Friday, 13 April 2012
I love going to the local library. Of course, I always go straight to the craft/design section. Yesterday I found this beautiful book which takes a new spin on traditional Swedish embroidery. Why not embroider your toddler's onesie, or your own Dalecarlian hoodie? The designs in this book, "Karins broderier", are mainly from the region of Dalarna and from the southern most parts of Sweden. When going through this book I did not only feel the urge to start embroidering immediately, but also realized I had some stained tablecloths with beautiful embroidery that I could upcycle (never throw anything away!). I especially loved the embroidered pillow cases in this book. These are special because they are embroidered on the side rather than on the front. The reason for this is that the stitches would not be worn out by you laying your head on it every night. Also, it served as part of decoration of your bedroom: the beautifully embroidered side of the pillow would be turned to the door of the room, so that guests who peeked through it could catch a glimpse of your handiwork. Inspiring, don't you think?
What I missed in this book was Jämtlandsöm, which comes from the region of Jämtland. Jämtlandsöm seems to be hard to find patterns on, but it is a real fun style. You can have a peek at it, and many other types of embroidery, on the blog brodera.nu, which is run by a very talented blogger!
Posted by Scandivintage at 00:09
Tuesday, 10 April 2012
I can never get enough of Stig Lindberg's design, can you? I especially adore his illustrations for children's books from the 50s and 60s. The books above are 2 of them, which are also part of my shop update. The ABC book is what I would like to have had at school when learning the alphabet! The other book is about the boy Krakel Spektakel. Krakel and his friend decide to buy a lollipop for Krakel's birthday money, but - of course - end up buying the whole sweet shop. A kid's dream, no doubt. Have you got a favorite Stig Lindberg design?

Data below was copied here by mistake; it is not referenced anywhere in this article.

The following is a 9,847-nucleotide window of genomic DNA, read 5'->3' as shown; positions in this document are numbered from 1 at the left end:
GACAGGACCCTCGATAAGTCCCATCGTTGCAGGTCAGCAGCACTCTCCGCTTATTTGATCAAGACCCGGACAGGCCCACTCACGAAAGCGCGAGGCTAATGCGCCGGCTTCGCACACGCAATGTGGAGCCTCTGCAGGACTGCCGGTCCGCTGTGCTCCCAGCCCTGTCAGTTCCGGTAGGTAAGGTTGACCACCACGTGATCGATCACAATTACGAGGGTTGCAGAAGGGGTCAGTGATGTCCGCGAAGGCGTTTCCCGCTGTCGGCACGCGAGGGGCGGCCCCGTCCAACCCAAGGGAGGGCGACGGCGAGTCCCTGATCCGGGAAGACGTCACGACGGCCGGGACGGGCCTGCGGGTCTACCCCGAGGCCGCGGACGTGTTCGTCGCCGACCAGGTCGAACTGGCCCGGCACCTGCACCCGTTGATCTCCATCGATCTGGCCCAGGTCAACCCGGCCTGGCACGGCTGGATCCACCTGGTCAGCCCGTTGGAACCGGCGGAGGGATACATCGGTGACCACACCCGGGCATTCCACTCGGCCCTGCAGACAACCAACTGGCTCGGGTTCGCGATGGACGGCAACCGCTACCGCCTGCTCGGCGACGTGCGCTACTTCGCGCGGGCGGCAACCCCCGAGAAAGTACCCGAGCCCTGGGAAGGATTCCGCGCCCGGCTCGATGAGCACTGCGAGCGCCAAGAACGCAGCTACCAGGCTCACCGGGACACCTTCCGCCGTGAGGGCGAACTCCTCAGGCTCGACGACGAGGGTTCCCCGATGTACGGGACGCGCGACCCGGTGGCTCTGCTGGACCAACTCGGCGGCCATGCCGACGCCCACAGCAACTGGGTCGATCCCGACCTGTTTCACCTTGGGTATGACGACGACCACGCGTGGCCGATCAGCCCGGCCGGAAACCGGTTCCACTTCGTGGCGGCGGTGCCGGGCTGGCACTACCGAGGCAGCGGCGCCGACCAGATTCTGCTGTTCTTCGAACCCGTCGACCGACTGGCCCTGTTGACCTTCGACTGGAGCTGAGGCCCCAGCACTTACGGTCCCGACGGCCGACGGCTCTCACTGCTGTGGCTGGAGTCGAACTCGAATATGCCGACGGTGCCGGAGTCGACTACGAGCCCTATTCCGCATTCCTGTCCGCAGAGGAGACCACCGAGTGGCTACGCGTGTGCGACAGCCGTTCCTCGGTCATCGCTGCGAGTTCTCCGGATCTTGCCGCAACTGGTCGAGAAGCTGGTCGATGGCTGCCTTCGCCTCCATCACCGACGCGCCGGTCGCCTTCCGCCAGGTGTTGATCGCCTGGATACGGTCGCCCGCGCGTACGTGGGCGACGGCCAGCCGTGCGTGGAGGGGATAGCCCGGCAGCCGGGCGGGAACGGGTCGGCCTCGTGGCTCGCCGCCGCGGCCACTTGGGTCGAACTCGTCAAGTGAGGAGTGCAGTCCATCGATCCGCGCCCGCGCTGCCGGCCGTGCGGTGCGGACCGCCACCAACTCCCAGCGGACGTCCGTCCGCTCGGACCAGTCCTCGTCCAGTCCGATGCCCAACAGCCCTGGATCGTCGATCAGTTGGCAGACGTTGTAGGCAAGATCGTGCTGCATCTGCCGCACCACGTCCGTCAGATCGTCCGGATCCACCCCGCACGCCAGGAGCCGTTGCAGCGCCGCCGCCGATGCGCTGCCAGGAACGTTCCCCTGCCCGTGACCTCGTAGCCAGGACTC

Posted by Scandivintage at 10:13
Monday, 9 April 2012
Hello and nearly belated Happy Easter. before I am going to Easter dinner with the family I want to share some of the yesterday's spring projects. This fabulous Ikea fabric has been in my wardrobe waiting to be made into something. It turned out it was perfect for new bedding - and I have more to make into matching spring curtains. I go through times when I try to refrain from using color, but I always come back to lots of color, nevertheless.
this egg pattern from Retro Mama - they were not as easy to make as I thought they would be! The little chicken Easter egg I bought a local second hand shop, and it's from the 60s. So cute. of course it has just hatched from its "real egg". The glass bowl was probably made in Sweden in the 60s too.
On my to do list today is to make a bunny using this Martha Stewart pattern. A kind neighbor has given me this GP & J Baker Nympheus fabric, so I am using that. What do you like making for Easter? Have a lovely Monday.
PS. This is how he turned out! if you love him enough to buy he is waiting for you in my Etsy shop. :)
Posted by Scandivintage at 02:12
Monday, 2 April 2012
Sometimes it is difficult to decide which treasures to sell and which to keep. Lately I have found some really lovely things, like this dress in juicy spring colors made in Paris ( I especially LOVE the big front pockets!!) and this handmade rose pillow. But they are not the only things that I cannot decide on...
I always had a weak spot for fabrics. And so my heart beat a bit faster when I found these two pieces of vintage goodies: the flowery one is sort of a barkcloth material. It is called Svensk sommar (Swedish summer) and was designed by Al Eklund, who later joined the Laurids Lönborg company to make some of the most iconic patterns of 60s Scandinavia. The other is a Björn Wiinblad fabric!!!! I have never come across anything like it before. Maybe you readers know the name and date? I cannot help but think that it is quite rare, and that putting my scissors into it would be a crime.
But would it not be great to have a Nymölle dress for summer? What would you make of it? Would you keep or sell? Hope you have a lovely Monday.
Posted by Scandivintage at 04:27